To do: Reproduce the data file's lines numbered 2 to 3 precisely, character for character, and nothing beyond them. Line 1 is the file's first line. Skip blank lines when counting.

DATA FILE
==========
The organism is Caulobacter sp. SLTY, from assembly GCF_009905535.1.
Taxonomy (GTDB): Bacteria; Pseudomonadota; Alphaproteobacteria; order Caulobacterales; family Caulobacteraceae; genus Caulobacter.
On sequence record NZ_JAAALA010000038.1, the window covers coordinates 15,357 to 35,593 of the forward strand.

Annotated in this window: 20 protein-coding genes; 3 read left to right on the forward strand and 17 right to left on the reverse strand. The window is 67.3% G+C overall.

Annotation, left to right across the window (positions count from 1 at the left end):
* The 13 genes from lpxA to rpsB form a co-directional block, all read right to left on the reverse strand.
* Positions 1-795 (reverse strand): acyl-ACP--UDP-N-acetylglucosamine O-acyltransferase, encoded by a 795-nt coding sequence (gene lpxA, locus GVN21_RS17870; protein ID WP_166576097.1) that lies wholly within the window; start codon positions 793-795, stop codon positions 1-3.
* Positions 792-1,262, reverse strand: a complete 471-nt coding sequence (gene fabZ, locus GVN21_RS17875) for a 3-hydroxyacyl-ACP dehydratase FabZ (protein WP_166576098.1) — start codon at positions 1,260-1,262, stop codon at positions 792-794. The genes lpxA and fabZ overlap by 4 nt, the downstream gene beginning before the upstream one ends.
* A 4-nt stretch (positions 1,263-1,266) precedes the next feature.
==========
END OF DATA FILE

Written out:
Taxonomy (GTDB): Bacteria; Pseudomonadota; Alphaproteobacteria; order Caulobacterales; family Caulobacteraceae; genus Caulobacter.
On sequence record NZ_JAAALA010000038.1, the window covers coordinates 15,357 to 35,593 of the forward strand.